AIDS and Behavior

, Volume 23, Issue 7, pp 1917–1924 | Cite as

Predictors of PrEP Uptake Among Patients with Equivalent Access

  • Sarit A. GolubEmail author
  • Rachel A. Fikslin
  • Matthew H. Goldberg
  • Stephanie M. Peña
  • Asa Radix
Original Paper


Increasing PrEP adoption for eligible individuals is critical, but limited research has examined individual-level factors that might be amenable to educational or behavioral intervention. Using data from a PrEP demonstration project conducted at a community health center, we examined differences in behavioral and psychosocial factors between patients offered PrEP who chose to accept it and those who declined. In a multivariable model, the odds of accepting PrEP were higher among those with an HIV-positive main partner, greater risk behavior in the past 3 months, and higher HIV risk perception. PrEP adoption was positively associated with PrEP adherence self-efficacy and negatively associated with perceived sensitivity to medicines. These psychological variables were associated with measures of PrEP- and HIV-related stigma. In the multivariable model, there were no differences in PrEP adoption by demographic factors or socioeconomic status. Data suggest that patients’ decisions about PrEP uptake may be impacted not only by objective and subjective HIV risk, but also by psychological variables such as stigma beliefs, medication beliefs, and self-efficacy.


Pre-exposure prophylaxis (PrEP) HIV prevention Implementation Stigma Self-efficacy 



This research was funded by Grant R01AA022067 from the National Institute of Alcohol Abuse and Alcoholism (S.A. Golub, PI). We gratefully acknowledge the hard work of Amy Hilley, Anthony Catalanotti, Sharon Marazzo, Machel Hunt, Nora Douglas, Kailip Boonrai, Anthony Surace, and Dr. Kristi Gamarel. We also thank the participants who gave their time and energy to SPARK.


This study was funded by the National Institute of Alcohol Abuse and Alcoholism (R01AA022067).

Compliance with Ethical Standards

Conflict of interest

Sarit Golub received study drug for use in this research from Gilead Sciences. Rachel Fikslin declares she has no conflict of interest. Matthew Goldberg declares he has no conflict of interest. Stephanie Peña declares she has no conflict of interest. Asa Radix declares he has no conflict of interest.

Ethical Approval

All procedures performed in studies involving human participants were in accordance with the ethical standards of the institutional and/or national research committee and with the 1964 Helsinki declaration and its later amendments or comparable ethical standards.


  1. 1.
    Centers for Disease Control and Prevention. Diagnoses of HIV infection in the United States and dependent areas, 2016. HIV Surveill Rep. 2017;28:1–125.Google Scholar
  2. 2.
    US Food and Drug Administration. Truvada for PrEP fact sheet: ensuring safe and proper use. 2014;1–2.Google Scholar
  3. 3.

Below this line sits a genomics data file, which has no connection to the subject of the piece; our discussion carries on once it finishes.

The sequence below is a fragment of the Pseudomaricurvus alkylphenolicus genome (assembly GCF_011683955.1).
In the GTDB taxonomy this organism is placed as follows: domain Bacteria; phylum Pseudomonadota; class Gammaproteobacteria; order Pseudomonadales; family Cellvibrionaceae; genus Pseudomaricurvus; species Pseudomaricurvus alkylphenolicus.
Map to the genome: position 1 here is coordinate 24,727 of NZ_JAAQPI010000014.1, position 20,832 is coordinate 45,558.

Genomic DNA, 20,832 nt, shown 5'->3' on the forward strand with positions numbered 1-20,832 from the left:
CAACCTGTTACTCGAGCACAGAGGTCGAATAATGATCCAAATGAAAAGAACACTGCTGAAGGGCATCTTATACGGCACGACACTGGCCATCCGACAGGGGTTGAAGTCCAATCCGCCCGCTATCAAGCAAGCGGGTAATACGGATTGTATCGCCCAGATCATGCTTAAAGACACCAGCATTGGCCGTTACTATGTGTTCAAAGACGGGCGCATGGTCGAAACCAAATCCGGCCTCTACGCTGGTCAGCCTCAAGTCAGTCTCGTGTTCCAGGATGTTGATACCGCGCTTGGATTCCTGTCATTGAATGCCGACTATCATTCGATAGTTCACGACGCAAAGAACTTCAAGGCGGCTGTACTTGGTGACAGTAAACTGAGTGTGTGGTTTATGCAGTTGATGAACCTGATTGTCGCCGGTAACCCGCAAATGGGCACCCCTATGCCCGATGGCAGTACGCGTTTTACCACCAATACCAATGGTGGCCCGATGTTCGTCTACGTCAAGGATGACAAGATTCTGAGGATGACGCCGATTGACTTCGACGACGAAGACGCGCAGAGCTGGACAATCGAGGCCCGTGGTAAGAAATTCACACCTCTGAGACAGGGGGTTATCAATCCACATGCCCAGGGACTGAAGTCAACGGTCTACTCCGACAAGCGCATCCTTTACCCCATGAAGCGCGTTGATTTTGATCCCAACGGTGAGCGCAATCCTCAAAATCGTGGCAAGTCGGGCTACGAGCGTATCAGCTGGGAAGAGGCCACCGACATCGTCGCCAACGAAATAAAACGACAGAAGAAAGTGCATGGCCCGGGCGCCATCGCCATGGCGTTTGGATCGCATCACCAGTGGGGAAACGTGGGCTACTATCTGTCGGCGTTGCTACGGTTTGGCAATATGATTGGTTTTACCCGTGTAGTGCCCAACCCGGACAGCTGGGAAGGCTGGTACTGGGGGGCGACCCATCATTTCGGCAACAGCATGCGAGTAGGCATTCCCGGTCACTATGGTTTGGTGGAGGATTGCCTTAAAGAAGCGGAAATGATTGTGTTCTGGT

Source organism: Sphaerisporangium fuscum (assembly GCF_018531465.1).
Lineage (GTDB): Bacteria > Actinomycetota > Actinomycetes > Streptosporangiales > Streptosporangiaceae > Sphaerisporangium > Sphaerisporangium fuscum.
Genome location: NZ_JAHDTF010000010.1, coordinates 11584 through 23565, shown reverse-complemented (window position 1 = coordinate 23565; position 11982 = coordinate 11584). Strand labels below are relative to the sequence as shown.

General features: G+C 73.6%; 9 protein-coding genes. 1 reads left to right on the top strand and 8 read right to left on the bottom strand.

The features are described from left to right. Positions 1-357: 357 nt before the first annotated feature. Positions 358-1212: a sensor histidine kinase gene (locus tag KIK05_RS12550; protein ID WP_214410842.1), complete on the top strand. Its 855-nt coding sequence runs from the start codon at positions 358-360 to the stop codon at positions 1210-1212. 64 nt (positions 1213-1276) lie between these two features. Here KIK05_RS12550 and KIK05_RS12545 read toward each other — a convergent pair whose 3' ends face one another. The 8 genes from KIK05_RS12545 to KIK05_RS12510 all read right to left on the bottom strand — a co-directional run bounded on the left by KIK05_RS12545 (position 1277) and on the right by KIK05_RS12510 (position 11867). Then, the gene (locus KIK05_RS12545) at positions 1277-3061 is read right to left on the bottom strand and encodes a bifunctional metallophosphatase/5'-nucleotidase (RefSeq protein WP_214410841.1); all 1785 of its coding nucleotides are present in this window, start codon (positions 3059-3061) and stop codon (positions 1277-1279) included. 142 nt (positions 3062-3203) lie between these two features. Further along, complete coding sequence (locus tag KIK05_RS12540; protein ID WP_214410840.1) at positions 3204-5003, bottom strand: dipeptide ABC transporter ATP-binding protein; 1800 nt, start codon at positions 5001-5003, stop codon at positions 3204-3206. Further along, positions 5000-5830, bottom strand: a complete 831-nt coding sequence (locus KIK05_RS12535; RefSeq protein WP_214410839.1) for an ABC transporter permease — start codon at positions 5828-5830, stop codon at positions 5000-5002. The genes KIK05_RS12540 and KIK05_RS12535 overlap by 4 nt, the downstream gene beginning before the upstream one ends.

Smith DK, Van Handel M, Wolitski RJ, Stryker JE, Hall HI, Prejean J, et al. Vital signs: estimated percentages and numbers of adults with indications for preexposure prophylaxis to prevent HIV acquisition—United States, 2015. MMWR Morb Mortal Wkly Rep. 2015;64(46):1291–5.CrossRefGoogle Scholar
  4. 4.
    Parsons JT, Rendina HJ, Lassiter JM, Whitfield TH, Starks TJ, Grov C. Uptake of HIV pre-exposure prophylaxis (PrEP) in a national cohort of gay and bisexual men in the United States. JAIDS J Acquir Immune Defic Syndr. 2017;74(3):285–92.CrossRefGoogle Scholar
  5. 5.
    Hood JE, Buskin SE, Dombrowski JC, Kern DA, Barash EA, Katzi DA, et al. Dramatic increase in preexposure prophylaxis use among MSM in Washington state. Aids. 2016;30(3):515–9.Google Scholar
  6. 6.
    Holloway IW, Dougherty R, Gildner J, Beougher SC, Pulsipher C, Montoya JA, et al. Brief report: PrEP uptake, adherence, and discontinuation among California YMSM using geosocial networking applications. J Acquir Immune Defic Syndr. 2017;74(1):15–20.CrossRefGoogle Scholar
  7. 7.
    Highleyman L. PrEP use is rising fast in US, but large racial disparities remain. Accessed 7 Apr 2017.
  8. 8.
    Cahill S, Taylor SW, Elsesser SA, Mena L, Hickson D, Mayer KH. Stigma, medical mistrust, and perceived racism may affect PrEP awareness and uptake in black compared to white gay and bisexual men in Jackson, Mississippi and Boston, Massachusetts. AIDS Care. 2017;29(11):1351–8.CrossRefGoogle Scholar
  9. 9.
    Pingel ES, Rolle C-P, Kelley C, Rosenberg E, Stephenson R, Sullivan P, et al. O02.4 It’s just not for me: exploring low prep uptake among young black men who have sex with men in the Southern United States. Sex Trans Infect. 2017;93(Suppl 2):A4.Google Scholar
  10. 10.
    Hojilla JC, Vlahov D, Crouch P-C, Dawson-Rose C, Freeborn K, Carrico A. HIV pre-exposure prophylaxis (PrEP) uptake and retention among men who have sex with men in a community-based sexual health clinic. AIDS Behav. 2017. Scholar